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Media vs showbiz in Uganda: Who loses?

Since I joined media, I have worked with many editors that seemed to trust me a lot. They believed I could mentor people.

For instance at The Observer, I was given an intern to take around and cover events before I had made six months in the newsroom.

I think the first event we did together was Fete de la Musique 2014. Then we did a feature story that got us a journalism award nomination in 2015. The little girl grew up to become Jane Justine Mirembe .

I was later given other interns, they have always been girls. But there was one I was given, she seemed pumped up to work… In fact she wasn’t given to me, she chose me.

Apparently she had seen my work and heard on one of the radios that I was covering that year’s MTV MAMAs, I think those ones were in Jozi, Sheebah and Bebe Cool were nominees.

Now, this girl was something else, she always reported to work late, with heavy makeup – (which she would retouch when we were going to the field) and regardless of the day, the first thing she did when she got to work was to watch an episode of a TV series. It’s like every week she was watching something new.

Our first assignment was to cover one of those Bebe Cool shows, she was excited, but before that particular show, there were other shows at the National Theatre.

I asked her to come with me – the first one we did was a dance show, but before the dance show, I invited her for the rehearsal. At rehearsals, I always knew you could get into the mind of the choreographer easily, you could get to understand the process and things they were deliberate about.

In the end this could help you critic the show better, especially for an art such as dance where few people understand the technicalities.

It’s through my interaction with artists that I learnt different things about the different disciplines of art.

I still remember my first time on Judith Adong’s set. It was at the museum and they were getting ready for the play Ga-Ad. I watched the rehearsal, talked to the choreographer, producer, some of the actors and later Adong.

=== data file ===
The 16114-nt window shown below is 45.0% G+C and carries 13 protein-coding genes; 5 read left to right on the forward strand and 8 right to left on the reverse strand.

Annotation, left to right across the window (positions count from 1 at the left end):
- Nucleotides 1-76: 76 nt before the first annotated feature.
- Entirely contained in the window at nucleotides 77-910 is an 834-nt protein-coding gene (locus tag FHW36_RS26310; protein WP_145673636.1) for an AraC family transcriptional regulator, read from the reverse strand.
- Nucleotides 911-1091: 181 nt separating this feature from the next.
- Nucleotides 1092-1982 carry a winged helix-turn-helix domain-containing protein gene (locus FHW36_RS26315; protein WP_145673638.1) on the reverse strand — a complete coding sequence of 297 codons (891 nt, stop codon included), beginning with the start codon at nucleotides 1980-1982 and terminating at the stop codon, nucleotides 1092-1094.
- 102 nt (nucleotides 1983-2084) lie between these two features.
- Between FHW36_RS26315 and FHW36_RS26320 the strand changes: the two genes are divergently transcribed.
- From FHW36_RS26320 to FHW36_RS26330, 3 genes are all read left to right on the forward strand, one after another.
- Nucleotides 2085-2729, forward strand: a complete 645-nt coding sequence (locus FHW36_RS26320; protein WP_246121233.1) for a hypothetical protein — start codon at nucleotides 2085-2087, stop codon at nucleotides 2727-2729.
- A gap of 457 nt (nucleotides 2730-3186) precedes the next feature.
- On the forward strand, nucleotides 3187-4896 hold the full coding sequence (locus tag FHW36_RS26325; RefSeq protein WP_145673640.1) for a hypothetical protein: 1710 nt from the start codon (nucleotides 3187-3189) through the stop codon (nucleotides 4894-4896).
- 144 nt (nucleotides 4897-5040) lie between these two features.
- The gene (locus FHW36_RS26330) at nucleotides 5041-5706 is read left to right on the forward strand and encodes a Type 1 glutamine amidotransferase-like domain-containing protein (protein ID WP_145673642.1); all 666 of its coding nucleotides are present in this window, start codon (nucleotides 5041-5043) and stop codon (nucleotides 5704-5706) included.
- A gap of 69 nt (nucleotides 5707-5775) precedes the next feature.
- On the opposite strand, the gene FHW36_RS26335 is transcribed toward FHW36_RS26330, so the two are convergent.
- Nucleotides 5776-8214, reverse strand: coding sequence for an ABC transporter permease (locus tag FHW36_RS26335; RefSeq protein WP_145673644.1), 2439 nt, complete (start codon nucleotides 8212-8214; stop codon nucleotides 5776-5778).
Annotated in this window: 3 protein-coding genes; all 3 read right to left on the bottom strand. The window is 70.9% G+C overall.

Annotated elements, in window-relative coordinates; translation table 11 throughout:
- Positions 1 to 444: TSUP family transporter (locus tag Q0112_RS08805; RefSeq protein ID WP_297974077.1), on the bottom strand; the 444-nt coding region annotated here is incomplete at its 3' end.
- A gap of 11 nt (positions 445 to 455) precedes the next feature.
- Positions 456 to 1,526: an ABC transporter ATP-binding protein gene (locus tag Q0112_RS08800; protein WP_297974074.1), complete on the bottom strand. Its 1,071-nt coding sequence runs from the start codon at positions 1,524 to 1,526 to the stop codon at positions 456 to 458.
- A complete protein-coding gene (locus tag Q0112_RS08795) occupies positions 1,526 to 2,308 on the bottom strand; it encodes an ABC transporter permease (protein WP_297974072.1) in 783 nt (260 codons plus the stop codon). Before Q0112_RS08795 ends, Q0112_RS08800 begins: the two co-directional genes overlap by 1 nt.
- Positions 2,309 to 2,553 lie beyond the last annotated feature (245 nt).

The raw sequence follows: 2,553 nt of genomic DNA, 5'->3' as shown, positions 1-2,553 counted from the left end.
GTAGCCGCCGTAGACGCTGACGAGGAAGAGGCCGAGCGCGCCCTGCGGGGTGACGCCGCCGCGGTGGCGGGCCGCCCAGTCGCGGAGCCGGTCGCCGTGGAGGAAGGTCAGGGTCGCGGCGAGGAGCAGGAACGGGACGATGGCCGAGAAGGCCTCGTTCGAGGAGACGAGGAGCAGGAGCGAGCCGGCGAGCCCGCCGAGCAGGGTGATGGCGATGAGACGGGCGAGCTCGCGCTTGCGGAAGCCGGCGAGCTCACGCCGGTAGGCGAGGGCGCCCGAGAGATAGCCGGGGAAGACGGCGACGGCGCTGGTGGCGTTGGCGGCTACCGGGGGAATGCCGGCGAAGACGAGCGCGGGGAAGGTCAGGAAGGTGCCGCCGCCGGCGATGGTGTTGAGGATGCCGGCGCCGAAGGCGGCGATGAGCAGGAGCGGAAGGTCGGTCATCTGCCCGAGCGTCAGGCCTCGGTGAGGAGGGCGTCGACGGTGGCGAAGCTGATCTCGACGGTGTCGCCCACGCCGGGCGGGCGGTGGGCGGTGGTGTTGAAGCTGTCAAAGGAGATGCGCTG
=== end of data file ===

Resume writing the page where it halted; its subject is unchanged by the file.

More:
Now, I knew Adong before coming to that set and I did not want to embarrass myself in an interview that was going well.

We had a lengthy chat and she was technical, she always used a number of theatre terms that I kept asking her to explain.

To date, a lot of the knowledge I use to critic theatre and sometimes cinema actually I got from that conversation. We’ve had other conversations with Adong of course.

Back to my intern, I took her to a dance show, but we had started with a rehearsal and after the show, we did the backstage interview and later some of the people that were still around.

We did one more show, still at the National Theatre, that one too, we started with the rehearsal about days to the show and later the show.

Two weeks to the Bebe Cool show, I was told the girl no longer wanted to work with me. In fact I was secretly called by one of the bosses to know if I was making a female intern uncomfortable in a way.

I think the only reason they did not dwell on it a lot was a fact that I had smoothly worked with other female interns without complaints.

So, that week, she came and told me she was changing desks, apparently I made covering entertainment so difficult and boring by asking too many questions instead of simply being the party and the party being you.

I understood that in her mind, being an entertainment journalist was taking selfies, sipping a mojito and probably tweeting; Diplo takes the decks, #ItsLit

Even when I joined Daily Monitor, I continued getting interns, the last one I got was Kenyan I think, she was an amazing photographer that one.

And her writing wasn’t bad either. The others have not been interns, just people that come and seeking to improve their craft, still, there are girls.

But with that one intern at Observer, I learnt one thing; most people believe arts, entertainment or lifestyle journalism is a place where laziness should thrive.